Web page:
|9.||Ohara T, Hirai T, Muro S, Haruna A, Terada K, Kinos D, et al. Relationship between pulmonary emphysema and osteoporosis assessed by CT in patients with COPD. Chest 2008;134:1244-9. |
|10.||Graat-Verboom L, Spruit MA, van den Borne BE, Smeenk FW, Martens EJ, Lunde R, et al. Correlates of osteoporosis in chronic obstructive pulmonary disease: An underestimated systemic component. Respir Med 2009; 103:1143-51. |
|11.||Ferguson GT, Calverley PM, Anderson JA, Jenkins CR, Jones PW, Willits LR, et al. Prevalence and progression of osteoporosis in patients with COPD: Results from the towards a revolution in COPD Health Study. Chest 2009;136:1456-65. |
|12.||Bhattacharya P, Paul R, Ghosh M, Dey R, Barooah N, et al. Prevalence of osteoporosis and osteopenia in dvanced chronic obstructive pulmonary disease patients. Lung India 2011;28:184-6. |
|13.||Jørgensen NR, Schwarz P, Holme I, Henriksen BM, Petersen LJ, Backer V. The prevalence of osteoporosis in patients with chronic obstructive pulmonary disease: A cross sectional study. Respir Med 2007;101:177-85. |
|14.||de Vries F, van Staa TP, Bracke MS, Cooper C, Leufkens HG, Lammers JW. Severity of obstructive airway disease and risk of osteoporotic fracture. Eur Respir J 2005; 25:879-84. |
|15.||Graat-Verboom L, Spruit MA, van den Borne BE, Smeenk FW, Wouters EF. Whole-Body versus local DEXA-Scan for the Diagnosis of Osteoporosis in COPD Patients. J Osteoporos 2010;10:640878. |
|16.||Karadag F, Orhan.C, Yakup Y, Ozgur.G. Should COPD patients be routinely evaluated for bone mineral density? J Bone Miner Metab 2003; 21:242-246. |
|17.||Daniell HW. Osteoporosis of the slender smoker. Vertebral compression fractures and loss of metacarpal cortex in relation to postmenopausal cigarette smoking and lack of obesity. Arch Intern Med 1976; 136:298-304. |
|18.||Biskobing DM. COPD and osteoporosis. Chest 2002;121:609-20. |
|19.||Engelen MP, Schols AM, Does JD, Wouters EF. Skeletal muscle weakness is associated with wasting of extremity fat-free mass but not with airﬂow obstruction in patients with chronic obstructive pulmonary disease. Am J Clin Nutr 2000;71:733-8. |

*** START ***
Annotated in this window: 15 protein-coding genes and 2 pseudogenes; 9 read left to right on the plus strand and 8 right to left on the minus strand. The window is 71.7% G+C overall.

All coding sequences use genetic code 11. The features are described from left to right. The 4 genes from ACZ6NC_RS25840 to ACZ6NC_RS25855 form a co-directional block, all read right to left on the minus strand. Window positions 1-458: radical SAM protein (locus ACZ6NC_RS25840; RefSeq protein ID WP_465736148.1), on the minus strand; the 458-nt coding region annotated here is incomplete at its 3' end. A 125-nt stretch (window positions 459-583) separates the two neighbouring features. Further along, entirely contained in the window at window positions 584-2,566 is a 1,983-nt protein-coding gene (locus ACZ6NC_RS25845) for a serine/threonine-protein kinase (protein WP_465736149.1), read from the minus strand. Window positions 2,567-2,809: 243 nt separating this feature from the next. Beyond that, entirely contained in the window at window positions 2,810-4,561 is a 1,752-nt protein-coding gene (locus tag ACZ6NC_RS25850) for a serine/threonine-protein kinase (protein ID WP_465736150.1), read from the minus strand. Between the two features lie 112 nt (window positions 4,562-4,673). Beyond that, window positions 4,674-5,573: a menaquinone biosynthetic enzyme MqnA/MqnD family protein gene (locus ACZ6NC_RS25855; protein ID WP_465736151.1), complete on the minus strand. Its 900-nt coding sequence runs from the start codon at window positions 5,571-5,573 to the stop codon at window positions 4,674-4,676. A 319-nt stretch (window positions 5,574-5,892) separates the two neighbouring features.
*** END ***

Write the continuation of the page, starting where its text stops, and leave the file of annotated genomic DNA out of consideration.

|20.||Marquis K, Debigare R, Lacase Y, LeBlanc P, Jobin J, Carrier G, et al. Mid thigh muscle cross-sectional area is a better predictor of mortality than body mass index in patients with chronic obstructive pulmonary disease. Am J Respir Crit Care Med 2002; 166809-13. |
|21.||Aloia JF, Vaswani A, Ma R, Flaster E. To what extent is bone mass determined by fat-free or fat mass? Am J Clin Nutr 1995; 6:1110-4. |
|22.||Seeman E. The effects of tobacco and alcohol use on bone. In: Marcus R, Feldman D, Kelsey J, editors. Osteoporosis. New York: Academic Press; 1996. p. 577-97. |
|23.||Iqbal F, Michaelson J, Thaler L, Rubin J, Roman J, Nanes MS. Declining bone mass in men with chronic pulmonary disease: Contribution of glucocorticoid treatment, body mass index, and gonadal function. Chest 1999;116:1616-24. |
|24.||Incalzi RA, Caradonna P, Ranieri P, Basso S, Fuso L, Pagano F, et al. Correlates of osteoporosis in chronic obstructive pulmonary disease. Respir Med 2000;94:1079-84. |
|25.||Baldock PA, Thomas GP, Hodge JM, Baker SU, Dressel U, O'Loughlin PD. Vitamin D action and regulation of bone remodeling: Suppression of osteoclastogenesis by the mature osteoblast. J Bone Miner Res 2006;21:1618-26. |
|26.||Slemenda CW, Hui SL, Longcope C, Johnston CC Jr. Cigarette smoking, obesity, and bone mass. J Bone Miner Res 1989;4:737-41. |
|27.||Krall EA, Dawson-Hughes B. Smoking and bone loss among postmenopausal women. J Bone Miner Res 1991;6:331-8. |
|28.||Slemenda CW, Christian JC, Reed T, Reistar TK, William CJ, Johnston CC Jr. Long-term bone loss in men: Effects of genetic and environmental factors. Ann Intern Med 1992; 117:286-91. |
|29.||Seeman E, Melton LJ 3rd, O'Fallon WM, Riggs BL. Risk factors for spinal osteoporosis in men. Am J Med 1983; 75:977-83. |
|30.||Cooper C, Barker DJ, Wickham C. Physical activity, muscle strength, and calcium intake in fracture of the proximal femur in Britain. BMJ 1988; 297:1443-6. |
|31.||Johnston CC, Melton LJ, Lindsay R. National osteoporosis foundation. Clinical indications for bone mass measurements. J Bone Miner Res 1989; 1-28. |
|32.||Canalis E, Mazziotti G, Giustina A, Bilezikian JP. Glucocorticoidinduced osteoporosis: Pathophysiology and therapy. Osteoporos Int 2007; 18:1319-28. |
|33.||Man SF, Sin DD. Thinning Bone and Inhaled Corticosteroid in COPD: What to do until there is definitive proof? Chest 2009;136:1448-9. |
|34.||Robbins J, Aragaki AK, Kooperberg C, Watts N, Wactawski-Wende J, Jackson RD, et al. Factors associated with 5-year risk of hip fracture in post menopausal women. JAMA 2007;298:2389-98. |
[Table 1], [Table 2], [Table 3], [Table 4], [Table 5]